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Dinner on demand

Three local tech guys have created a website to satisfy every food craving-even ones that don't exist yet.

SCREEN-LICKING GOOD Moshe Tamssot, Conrad Fuhrman and Conrad Styczen want to bring online recipes into real life.

It started with a 36-hour hackathon fueled by trail mix, beer and apples. Competing in teams to create a smartphone application at Social DevCamp 2010 at the Illinois Institute of Technology, two Chicago-area developers who had never met—Conrad Fuhrman and Moshe Tamssot—channeled the universal craving for cookies into CookieBots, an app that would enable users to videotape someone baking cookies, annotate the video with instructions or ingredients and, in addition, provide a service to re-create those cookies. “Cookies have a lot of emotional attachment,” says Tamssot, a self-professed “foodie,” explaining the origin of the idea. Whatever the appeal, the team took home Best Overall App, which got them a spot at MidVentures Launch, a Chicago conference for Web-based start-up companies.

They returned to the table with a fellow food-lover (Conrad Styczen) and an expanded concept: CookItFor.Us, a website that matches “Cravers” (people who want a recipe made) with “Makers” (people who want to cook) via a system that ties the demand-driven buying of Groupon, the bidding wars of eBay and the social networking of Facebook into the culture of food blogs, recipe sharing and chef-worship. Again, it comes back to an emotional craving: “People are exposed to thousands of recipes, but very few actually get made. So there’s a lot of desire that’s unmet,” says Tamssot. From MidVentures, Fuhrman, Styczen and Tamssot took home the People’s Choice Award; meetings with venture capitalists and potential partners ensued, and now the website is slated to launch by the end of 2010, with an app in production.

“The ultimate objective is to create a marketplace for everything that doesn’t exist,” says Tamssot. “You have Cravers and Makers in all these different categories, whether it’s sweaters or cars. There are people that have wishes, and there are people that have the capabilities to make those wishes come true.” But that’s a long way’s off. For now, in between rhapsodies about the Red Velvet cake and watching YouTube videos where people try (and fail) to eat a spoonful of cinnamon, the trio explain how the website works:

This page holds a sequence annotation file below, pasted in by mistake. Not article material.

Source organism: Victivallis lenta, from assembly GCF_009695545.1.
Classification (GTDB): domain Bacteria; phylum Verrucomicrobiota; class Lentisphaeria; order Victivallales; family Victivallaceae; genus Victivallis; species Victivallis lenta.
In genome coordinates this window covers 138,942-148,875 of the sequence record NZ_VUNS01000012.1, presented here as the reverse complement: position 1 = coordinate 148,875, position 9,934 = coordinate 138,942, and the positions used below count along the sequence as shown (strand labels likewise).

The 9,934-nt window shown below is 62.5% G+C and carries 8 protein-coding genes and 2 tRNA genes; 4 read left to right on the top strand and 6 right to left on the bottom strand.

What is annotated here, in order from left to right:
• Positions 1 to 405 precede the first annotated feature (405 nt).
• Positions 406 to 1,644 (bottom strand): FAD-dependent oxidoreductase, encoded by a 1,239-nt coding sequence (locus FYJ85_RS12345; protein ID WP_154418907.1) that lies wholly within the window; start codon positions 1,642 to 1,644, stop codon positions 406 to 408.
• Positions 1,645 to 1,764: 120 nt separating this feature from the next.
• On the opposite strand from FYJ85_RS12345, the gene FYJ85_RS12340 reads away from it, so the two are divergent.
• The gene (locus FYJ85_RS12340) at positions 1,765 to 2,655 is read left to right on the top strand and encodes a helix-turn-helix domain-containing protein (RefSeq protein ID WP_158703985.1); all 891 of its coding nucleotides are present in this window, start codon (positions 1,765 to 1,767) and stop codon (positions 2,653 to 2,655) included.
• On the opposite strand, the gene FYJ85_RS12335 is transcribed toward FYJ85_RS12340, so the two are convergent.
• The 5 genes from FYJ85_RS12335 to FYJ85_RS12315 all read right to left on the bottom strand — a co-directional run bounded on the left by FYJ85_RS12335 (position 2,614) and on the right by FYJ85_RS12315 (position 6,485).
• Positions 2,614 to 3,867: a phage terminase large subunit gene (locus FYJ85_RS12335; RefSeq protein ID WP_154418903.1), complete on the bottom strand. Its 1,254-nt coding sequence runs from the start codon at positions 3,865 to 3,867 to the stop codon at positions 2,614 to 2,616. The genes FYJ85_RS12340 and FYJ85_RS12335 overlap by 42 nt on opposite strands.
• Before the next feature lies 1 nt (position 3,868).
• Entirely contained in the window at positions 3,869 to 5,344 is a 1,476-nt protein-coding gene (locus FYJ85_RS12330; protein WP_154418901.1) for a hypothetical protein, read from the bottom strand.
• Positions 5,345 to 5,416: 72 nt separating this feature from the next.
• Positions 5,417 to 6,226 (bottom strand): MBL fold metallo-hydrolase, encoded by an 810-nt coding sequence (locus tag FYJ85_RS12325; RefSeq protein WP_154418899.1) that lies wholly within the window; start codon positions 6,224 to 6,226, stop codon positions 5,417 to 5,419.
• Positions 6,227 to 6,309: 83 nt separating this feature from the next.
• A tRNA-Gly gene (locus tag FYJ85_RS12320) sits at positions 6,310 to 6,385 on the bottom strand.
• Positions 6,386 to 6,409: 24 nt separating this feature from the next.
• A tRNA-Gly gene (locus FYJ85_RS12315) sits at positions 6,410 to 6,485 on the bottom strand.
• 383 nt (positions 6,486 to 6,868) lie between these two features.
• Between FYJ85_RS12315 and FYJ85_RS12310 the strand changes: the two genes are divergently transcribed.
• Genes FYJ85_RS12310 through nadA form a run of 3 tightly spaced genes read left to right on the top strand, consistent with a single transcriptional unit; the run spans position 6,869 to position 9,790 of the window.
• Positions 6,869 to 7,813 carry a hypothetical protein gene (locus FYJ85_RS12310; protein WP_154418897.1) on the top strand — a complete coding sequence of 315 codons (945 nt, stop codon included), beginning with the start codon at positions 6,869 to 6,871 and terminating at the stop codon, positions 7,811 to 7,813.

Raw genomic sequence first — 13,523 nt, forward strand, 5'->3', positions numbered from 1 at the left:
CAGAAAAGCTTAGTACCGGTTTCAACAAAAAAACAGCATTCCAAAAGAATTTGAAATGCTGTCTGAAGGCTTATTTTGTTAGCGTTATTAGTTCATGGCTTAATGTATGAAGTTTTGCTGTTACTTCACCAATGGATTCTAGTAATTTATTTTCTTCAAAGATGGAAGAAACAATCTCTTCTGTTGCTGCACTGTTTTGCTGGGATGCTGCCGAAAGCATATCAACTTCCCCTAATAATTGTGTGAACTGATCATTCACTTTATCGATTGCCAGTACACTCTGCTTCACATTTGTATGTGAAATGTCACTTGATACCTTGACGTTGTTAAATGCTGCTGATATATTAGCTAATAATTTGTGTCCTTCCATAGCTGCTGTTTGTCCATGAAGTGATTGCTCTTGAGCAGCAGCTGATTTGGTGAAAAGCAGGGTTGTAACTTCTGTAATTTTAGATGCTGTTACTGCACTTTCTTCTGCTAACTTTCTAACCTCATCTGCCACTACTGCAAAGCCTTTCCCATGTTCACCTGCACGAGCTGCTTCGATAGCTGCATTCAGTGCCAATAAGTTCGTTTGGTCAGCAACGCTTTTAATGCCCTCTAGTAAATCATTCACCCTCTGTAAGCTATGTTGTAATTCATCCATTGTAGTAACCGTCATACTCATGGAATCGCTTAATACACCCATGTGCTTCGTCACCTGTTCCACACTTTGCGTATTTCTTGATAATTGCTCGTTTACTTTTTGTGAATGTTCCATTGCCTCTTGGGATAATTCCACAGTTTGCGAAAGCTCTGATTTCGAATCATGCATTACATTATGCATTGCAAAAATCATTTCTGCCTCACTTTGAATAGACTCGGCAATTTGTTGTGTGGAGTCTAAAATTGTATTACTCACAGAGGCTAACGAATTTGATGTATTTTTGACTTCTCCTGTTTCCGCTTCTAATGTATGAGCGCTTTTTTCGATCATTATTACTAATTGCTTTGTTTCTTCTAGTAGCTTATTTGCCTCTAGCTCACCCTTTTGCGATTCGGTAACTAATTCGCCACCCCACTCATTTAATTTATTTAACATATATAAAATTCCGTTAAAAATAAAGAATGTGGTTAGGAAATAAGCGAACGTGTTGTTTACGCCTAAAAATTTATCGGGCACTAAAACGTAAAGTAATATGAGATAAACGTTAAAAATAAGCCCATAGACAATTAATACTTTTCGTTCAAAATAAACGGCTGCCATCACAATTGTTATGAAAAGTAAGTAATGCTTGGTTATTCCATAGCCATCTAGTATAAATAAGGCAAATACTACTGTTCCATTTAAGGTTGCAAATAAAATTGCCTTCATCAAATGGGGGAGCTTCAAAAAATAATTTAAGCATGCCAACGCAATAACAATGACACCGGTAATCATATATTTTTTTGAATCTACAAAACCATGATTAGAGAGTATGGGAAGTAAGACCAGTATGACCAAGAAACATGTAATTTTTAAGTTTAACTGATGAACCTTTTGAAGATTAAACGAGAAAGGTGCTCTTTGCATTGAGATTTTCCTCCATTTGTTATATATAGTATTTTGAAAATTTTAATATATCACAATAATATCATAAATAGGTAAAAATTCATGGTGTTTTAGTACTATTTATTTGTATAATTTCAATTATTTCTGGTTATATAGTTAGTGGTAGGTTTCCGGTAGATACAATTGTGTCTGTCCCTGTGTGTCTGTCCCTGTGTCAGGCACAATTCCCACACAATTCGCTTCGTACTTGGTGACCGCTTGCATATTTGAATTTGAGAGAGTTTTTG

1. A CRAVING IS BORN A Craver can buy something that’s already being made in the “What’s Cooking” section of the site, or choose a recipe to have made, whether it’s the Craver’s own or a link to a recipe on a food blog or site like Epicurious. “It’s similar to a ‘Like’ on Facebook,” says Tamssot. “The more people that ‘Crave’ the recipe, that creates demand,” Tamssot adds.

2. A CRAVING IS NEGOTIATED A Maker—any restaurant, bakery, catering company or chef—puts in a bid to make the recipe. Other Makers do the same. “A restaurant that doesn’t open until dinner can open up their kitchen and create a whole bunch of recipes throughout the day that people want to pick up that night. That utilizes the kitchen a lot more, plus it delivers on what your local consumers want,” says Fuhrman. Users can alternate between being Cravers and Makers (although if they’re both for the same recipe, they’re missing the point).

3. A CRAVING BECOMES A REALITY Cravers choose from the bids, considering variables such as location, price, type of kitchen facility (Tamssot says, “Makers are responsible for complying with all applicable federal, state and local regulations regarding the preparation and sale of food”) and availability of delivery or pickup. As on eBay, users can rank both buyers (Cravers) and sellers (Makers) which can also factor into the decision.

4. FRIENDS CRAVE, TOO If a Maker sets a minimum quantity for an order, Cravers encourage others in the CookItFor.Us community—via social-networking sites such as Facebook or Twitter—to join their purchase within an allotted time frame. Payment is made through PayPal. “You could end up becoming the next Famous Amos without having to invest in kitchens or other infrastructure using this model,” says Tamssot. There’s added financial incentive on both the Maker and Craver sides: If you’re a Craver, and you post a recipe, for every unit sold, you earn a “commission,” where you get a percentage of the total sale back.

5. A CRAVING IS SATED Makers make, and once the product is picked up or shipped, Cravers temporarily stop craving. (Or they could be in the process of multiple Craves.) In Tamssot’s words: “It brings people together, because at the end of the day, food is love and love is food.”

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